Many of you reading this were once kids who skated my ramp in the backyard of my house over on Kearney Street. So, if you happen to be one of them, you knew my little firebrand of a foster kid who lived with me in those days. This story is about him and brings a smile to my face.
As you might recall, the more I told that kid, “No, you can’t!” or “Don’t do that!” the more he defied me. I knew nothing about Opposititonal Defiance back in the day, but as I worked him through some of his tough times, I learned more and more about it, because it was in my face on a 24/7 basis. The reason why I related so well to him is, that when I was a kid wearing an American flag on my cut-off jean jacket flipping crap to any adult who crossed my path, I, too, was plagued by the disorder to oppose and defy. It is what eventually landed me in the detention center when I was 14, but I digress.
Once when warning the kid about the dangers of those metal throwing stars, I told him, “Don’t throw those at the fence in the backyard.” He did it anyway, and after successfully sticking the majority of his stars into the fence boards, his last metal star bounced back off the fence and struck him square in the forehead. I am surprised it didn’t embed itself in his head, but luckily all it did was leave a scratch, and left him peeling paint off of that fence with the string of red-hot curse words he let out.
Another time, I told him not toss sacks into the wood stove before checking to see what was in them. He ignored my advice, wadded up the paper sack, and tossed it into our big Grizzly stove in the back den. Fortunately, the kid left the doors cracked open an inch to let air in to fuel the fire, because 15 minutes later, we heard a thunderous KABOOM! It literally sounded like an M-80!
We ran into the den and saw black smoke pouring from the wood stove. Tiny red embers littered the carpet, burning dime-sized holes in more than a dozen places. Later, I discovered those red-hot embers were baked beans! Yep, the kid had tossed a can of baked beans into the stove. That can exploded with such a powerful blast, that it shot up the stove pipe like a rocket, shattered the metal casing at the top, and sent it flying ten feet across the roof. It was an explosion from hell!
The kid feigned innocence, saying, “All I did was shove a sack of garbage in the stove.” But later, when climbing up to the roof to reattach the metal cap, I discovered the mangled can of beans. I was pissed to say the least, but when I proceeded to chew him out for his lapse of judgement, all he could do is reenact the explosion by slapping his hands together, making explosive sounds with his mouth, grinning and laughing as he did it over and over.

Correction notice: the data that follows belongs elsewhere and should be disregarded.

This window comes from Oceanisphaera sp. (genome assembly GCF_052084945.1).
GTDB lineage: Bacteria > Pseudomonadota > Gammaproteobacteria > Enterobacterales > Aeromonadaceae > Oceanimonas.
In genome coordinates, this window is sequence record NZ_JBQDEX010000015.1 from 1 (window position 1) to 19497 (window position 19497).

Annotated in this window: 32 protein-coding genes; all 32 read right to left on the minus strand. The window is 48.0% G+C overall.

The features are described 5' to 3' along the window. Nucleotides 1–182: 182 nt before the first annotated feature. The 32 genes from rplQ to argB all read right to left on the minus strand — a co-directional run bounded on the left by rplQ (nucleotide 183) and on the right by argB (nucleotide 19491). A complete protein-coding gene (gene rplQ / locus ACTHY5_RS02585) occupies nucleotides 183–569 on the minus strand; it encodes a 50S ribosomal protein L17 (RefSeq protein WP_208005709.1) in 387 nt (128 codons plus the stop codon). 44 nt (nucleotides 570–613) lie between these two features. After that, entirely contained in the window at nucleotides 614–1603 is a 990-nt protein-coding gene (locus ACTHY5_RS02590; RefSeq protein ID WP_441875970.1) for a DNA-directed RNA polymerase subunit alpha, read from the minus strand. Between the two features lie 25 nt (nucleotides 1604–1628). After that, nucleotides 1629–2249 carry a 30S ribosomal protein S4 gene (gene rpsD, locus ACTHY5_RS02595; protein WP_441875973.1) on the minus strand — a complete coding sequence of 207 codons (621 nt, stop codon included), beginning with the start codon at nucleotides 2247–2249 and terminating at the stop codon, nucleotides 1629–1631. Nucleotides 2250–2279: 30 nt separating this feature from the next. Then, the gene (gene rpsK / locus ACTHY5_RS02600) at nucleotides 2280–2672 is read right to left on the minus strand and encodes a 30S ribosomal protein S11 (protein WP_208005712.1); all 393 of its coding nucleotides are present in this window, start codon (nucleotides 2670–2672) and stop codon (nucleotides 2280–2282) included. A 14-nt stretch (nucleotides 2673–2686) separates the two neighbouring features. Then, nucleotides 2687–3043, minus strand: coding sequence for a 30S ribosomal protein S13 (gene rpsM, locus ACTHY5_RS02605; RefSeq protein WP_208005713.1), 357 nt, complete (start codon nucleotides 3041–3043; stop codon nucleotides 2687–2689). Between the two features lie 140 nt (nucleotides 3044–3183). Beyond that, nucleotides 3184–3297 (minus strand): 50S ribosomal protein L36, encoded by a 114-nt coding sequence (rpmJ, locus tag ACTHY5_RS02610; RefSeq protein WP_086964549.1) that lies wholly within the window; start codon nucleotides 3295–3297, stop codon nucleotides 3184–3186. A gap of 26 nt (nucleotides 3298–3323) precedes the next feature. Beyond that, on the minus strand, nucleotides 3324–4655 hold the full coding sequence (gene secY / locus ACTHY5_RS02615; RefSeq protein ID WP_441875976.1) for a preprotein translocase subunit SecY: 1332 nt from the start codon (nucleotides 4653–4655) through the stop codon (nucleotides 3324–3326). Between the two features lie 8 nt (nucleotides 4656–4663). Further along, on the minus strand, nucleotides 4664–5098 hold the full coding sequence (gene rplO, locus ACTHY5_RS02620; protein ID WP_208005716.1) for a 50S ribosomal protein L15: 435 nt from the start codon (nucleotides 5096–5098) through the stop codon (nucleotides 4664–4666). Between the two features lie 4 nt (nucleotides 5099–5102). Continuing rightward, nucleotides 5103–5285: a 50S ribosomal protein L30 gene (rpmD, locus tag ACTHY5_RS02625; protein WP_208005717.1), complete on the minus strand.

Three months later, when summer came, I was seated at my desk in the back den, when I heard a fluttering sound coming from inside the wood stove. The first thing that came to mind was, “A bat!”
And then as I listened more closely, I heard twittering sounds and the nick and scrape of sharp talons on the belly of the stove. “Squirrel!” I thought. “Oh, my God, I’ve heard stories of squirrels dropping down through chimneys and tearing houses apart just to get free!”
The fact is, the metal casing that gone blown off during the baked bean explosion, had come loose and fell off, leaving a wide, open hole for whatever creature had found its way into the wood stove. Having my mind made up it was a squirrel, I sent the kid out to the truck to retrieve a big fishing net.
The kid came running back inside, all excited about the prospect of playing Crocodile Hunter by catching a wild squirrel. The two of us were psyched up, too, with me holding the net and standing the middle ground, while the kid took hold of the door handles, saying, “On three, okay?”
“Okay,” I said, cringing as I thought of getting bit by that nasty little tree rat trapped inside the stove.
The kid counted, “One. Two. Three!” and swung the doors open!
I must admit the starling bird that flew out and directly into my net was a real let down. I thought for sure I would have a great story to tell later of how we braved the capture of a fidgety, snickering, wild and spastic squirrel. But a bird? And a starling, no less?
As we let the poor bird go out in the backyard, the kid said, “Well, that was dramatic. Who would have thought we’d had that much excitement over a can of beans?”
Now, every time I eat baked beans I think of that story. The lesson to be learned is: Don’t put baked beans in the wood stove!